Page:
As I was falling asleep one night, I started reminiscing about the steamed buns that I'd eaten years ago at Chinese food restaurants. I wondered if I could make a loose approximation of this classic dish, and the idea for this recipe flowed in: make sprouted buckwheat balls, filled with cashews, walnuts, carrots, green onions, and celery. Season with Chinese 5-spice mix, roll in sesame seeds, and dehydrate for a few hours. They didn't turn out like steamed buns, but the Bucky Balls are delicious, none the less. Serve with a little wheat-free tamari, or our Miso-Lime dressing for a lovely entree.
Ingredients: makes 12 balls (serves up to 4)
2 cups sprouted buckwheat (sold as hulled buckwheat groats for sprouting)
1/4 cup mixed cashews and walnuts
1/4 cup carrots, sliced
1/4 cup celery, sliced
4 tablespoons green onions, chopped
3 tablespoons walnut or sesame oil
1 teaspoon Chinese 5-Spice powder
1/2 teaspoon Celtic, or Himalayan sea salt
1/8 teaspoon black pepper
1/4 cup sesame seeds with 1/4 teaspoon ginger powder, and 1/2 teaspoon salt
Serve with greens and crunchy, peeled and sliced jicima.
Directions for Sprouting
To Sprout Buckwheat: soak for 30-60 minutes. Rinse and drain 2 times daily. Keep covered. Sprout until "tails" are 1/4 inch, about 36 hours. They keep well in the fridge for several days if rinsed, drained, and covered daily.
Directions for Bucky Balls
Give buckwheat a final rinse, and drain well. The drier the buckwheat is, the better the balls will hold together.
Put into food processor with oil, salt, pepper, and Chinese 5-Spice mix.
Process until buckwheat is smooth. Transfer to large mixing bowl.
Put carrots, celery, green onions, and nuts into food processor.
Pulse to mix to desired texture. (We like it a bit chunky.)
Transfer to bowl and mix well.
Form into 1 1/2 inch balls, and gently press into sesame seeds.
Pat back into shape, and place on Teflex sheet on a dehydrator tray, with temperature set to 110. Dry for 4 hours. Turn over after 90 minutes so the bottoms can dry.
3 tablespoons South River Azuki Bean Miso (or your favorite)
3 tablespoons Spectrum walnut oil, or your favorite
2 tablespoons fresh lime juice
2 tablespoons pure water
2 tablespoons freshly grated ginger root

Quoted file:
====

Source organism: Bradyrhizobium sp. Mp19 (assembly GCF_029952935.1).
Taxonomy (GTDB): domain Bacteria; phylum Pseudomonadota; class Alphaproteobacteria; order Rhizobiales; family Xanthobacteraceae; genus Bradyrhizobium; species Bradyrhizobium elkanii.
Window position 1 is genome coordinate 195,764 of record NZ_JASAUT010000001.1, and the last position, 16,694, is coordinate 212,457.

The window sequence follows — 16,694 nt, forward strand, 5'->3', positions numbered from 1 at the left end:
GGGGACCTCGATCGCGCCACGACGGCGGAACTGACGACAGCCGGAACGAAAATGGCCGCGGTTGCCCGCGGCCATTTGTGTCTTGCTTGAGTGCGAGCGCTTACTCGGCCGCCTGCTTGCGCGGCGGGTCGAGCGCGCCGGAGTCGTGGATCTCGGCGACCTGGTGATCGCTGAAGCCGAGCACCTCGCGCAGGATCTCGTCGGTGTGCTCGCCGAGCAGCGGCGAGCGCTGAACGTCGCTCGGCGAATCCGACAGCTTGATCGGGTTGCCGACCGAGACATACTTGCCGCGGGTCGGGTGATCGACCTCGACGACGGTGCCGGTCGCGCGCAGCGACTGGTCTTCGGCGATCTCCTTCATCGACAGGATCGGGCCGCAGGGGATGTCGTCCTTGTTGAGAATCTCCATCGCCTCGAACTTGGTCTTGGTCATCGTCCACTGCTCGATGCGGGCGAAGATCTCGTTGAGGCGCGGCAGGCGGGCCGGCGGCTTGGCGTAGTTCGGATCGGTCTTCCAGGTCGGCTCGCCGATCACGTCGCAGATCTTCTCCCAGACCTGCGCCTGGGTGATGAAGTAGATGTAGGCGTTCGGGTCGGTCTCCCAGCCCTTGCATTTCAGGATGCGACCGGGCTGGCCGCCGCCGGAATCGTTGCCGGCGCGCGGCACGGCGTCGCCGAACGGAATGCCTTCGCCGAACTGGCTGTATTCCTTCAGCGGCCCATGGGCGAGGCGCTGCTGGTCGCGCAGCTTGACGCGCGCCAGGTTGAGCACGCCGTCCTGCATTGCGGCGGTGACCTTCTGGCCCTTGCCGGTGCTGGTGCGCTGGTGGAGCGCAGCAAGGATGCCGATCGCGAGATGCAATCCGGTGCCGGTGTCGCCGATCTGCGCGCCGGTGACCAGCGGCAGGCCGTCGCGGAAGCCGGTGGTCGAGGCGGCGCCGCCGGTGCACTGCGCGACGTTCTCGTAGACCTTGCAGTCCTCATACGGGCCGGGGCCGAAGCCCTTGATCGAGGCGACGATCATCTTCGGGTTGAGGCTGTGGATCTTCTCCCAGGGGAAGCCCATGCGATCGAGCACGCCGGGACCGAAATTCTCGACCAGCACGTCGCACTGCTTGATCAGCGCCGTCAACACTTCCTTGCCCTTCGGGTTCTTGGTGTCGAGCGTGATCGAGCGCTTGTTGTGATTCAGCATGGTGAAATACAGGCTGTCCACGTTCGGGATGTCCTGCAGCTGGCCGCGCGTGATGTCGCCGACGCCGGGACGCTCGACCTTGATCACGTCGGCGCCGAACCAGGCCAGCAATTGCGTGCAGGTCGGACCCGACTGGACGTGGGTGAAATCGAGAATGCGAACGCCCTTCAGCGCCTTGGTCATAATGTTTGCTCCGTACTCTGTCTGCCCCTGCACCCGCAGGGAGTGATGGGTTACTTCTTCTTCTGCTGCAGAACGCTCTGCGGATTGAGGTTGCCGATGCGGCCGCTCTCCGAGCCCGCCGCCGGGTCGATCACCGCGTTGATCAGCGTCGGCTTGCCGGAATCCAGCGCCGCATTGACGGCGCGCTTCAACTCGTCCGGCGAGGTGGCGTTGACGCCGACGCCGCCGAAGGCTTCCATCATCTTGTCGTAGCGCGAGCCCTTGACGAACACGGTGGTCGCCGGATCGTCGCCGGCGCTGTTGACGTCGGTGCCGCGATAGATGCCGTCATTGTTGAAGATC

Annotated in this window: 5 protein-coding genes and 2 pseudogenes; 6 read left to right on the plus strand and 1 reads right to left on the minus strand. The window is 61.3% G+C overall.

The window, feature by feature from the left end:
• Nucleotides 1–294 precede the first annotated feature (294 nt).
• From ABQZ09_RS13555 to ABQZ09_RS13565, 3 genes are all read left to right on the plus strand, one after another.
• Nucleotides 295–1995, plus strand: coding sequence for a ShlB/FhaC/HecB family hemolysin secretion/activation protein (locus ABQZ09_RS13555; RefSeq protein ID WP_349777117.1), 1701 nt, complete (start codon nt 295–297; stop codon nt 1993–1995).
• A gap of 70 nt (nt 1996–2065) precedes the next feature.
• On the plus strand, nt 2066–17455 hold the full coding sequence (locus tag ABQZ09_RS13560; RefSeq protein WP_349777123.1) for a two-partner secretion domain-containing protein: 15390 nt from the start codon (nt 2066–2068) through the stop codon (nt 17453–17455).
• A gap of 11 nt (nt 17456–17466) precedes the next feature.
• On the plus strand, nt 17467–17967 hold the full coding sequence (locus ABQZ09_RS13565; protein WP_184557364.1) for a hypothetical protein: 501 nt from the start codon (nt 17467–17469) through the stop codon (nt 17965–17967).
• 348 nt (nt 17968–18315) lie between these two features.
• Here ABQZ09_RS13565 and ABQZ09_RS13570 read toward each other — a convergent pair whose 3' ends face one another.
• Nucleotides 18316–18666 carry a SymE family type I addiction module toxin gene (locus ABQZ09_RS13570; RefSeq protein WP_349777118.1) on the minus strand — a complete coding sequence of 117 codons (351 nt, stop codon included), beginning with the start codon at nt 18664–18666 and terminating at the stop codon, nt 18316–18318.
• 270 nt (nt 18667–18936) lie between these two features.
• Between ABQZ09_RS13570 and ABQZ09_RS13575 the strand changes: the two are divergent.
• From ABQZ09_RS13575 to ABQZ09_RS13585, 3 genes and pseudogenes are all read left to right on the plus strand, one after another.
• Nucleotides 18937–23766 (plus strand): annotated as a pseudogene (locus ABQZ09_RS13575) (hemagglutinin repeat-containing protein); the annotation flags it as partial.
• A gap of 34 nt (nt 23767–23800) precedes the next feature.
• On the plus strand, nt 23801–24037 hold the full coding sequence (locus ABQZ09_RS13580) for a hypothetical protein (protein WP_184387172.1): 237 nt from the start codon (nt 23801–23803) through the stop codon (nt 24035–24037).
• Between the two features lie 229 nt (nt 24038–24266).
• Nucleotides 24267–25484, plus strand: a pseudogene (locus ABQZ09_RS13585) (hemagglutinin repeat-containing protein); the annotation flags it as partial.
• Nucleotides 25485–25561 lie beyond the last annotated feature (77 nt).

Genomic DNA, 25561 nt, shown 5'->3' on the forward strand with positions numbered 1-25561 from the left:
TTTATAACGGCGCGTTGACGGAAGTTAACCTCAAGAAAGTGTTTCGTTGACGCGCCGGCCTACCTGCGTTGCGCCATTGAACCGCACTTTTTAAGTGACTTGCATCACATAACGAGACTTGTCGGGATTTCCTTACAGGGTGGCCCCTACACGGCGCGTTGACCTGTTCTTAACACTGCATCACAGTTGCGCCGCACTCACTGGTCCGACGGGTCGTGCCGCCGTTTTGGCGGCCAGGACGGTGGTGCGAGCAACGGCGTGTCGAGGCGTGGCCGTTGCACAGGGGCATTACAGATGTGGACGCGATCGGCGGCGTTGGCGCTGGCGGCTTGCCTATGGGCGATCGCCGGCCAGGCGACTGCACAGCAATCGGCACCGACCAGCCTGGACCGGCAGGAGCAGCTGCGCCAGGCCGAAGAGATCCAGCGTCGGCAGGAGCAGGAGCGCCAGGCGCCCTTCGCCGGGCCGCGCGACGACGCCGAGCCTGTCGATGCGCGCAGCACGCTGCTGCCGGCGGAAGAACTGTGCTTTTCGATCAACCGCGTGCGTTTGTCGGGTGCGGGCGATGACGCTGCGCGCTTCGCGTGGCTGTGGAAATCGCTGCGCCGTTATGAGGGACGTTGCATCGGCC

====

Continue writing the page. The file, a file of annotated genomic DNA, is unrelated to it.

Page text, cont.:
1 tablespoon honey
1 clove garlic, crushed
Put all ingredients into blender or food processor and blend until smooth. Or mix by hand.
A Little Story: A Changing Life
For over a year we've been sensing that something was coming, along with a deep feeling that we needed a "sea change"—a fundamental shift in the way we live our lives. As sure as the seasons turn, it has come.
Life has a way of changing us. And this is good, yet it can be challenging too. Who would ever want things to stay the same forever? Intolerable situations, like poor health, would never go away. The flip side of this can be that experiences of wonder and delight eventually come to an end—it's just the nature of this world. This is what's been happening to Rex and me. After nine years the cycle of our island oasis life is nearing completion.
What's the cause? Our lease is up, and we have to move. The love of family is pulling us back to the mainland. I've been wanting to take art classes, and the logistics of island living aren't working for us now. Travel has become a burden because we've entered an active cycle where we need to leave often.
It's strange... we thought we'd stay forever in the islands, and create a family sanctuary for generations to come. This never happened, and looking at it now this is a blessing because had that sanctuary existed, it would have been much harder to leave. Within a month or two we'll be living in a bustling university town on the coast of northern Washington with easy access to an airport.
All this is to say that our bi-weekly Healing Feasts may not come out as regularly as we'd like for awhile until we get settled in our new home. Packing has begun, and there's less time to be in the kitchen, creating new recipes.
Life is so much about checks and balances and trade-offs. These changes are ones we feel we'll welcome, despite the sadness of saying goodbye to the San Juans and leaving some dear and amazing close friends who've inspired us in countless ways, and helped us to grow and evolve. We can still come back, though... the islands will always be here for us to enjoy.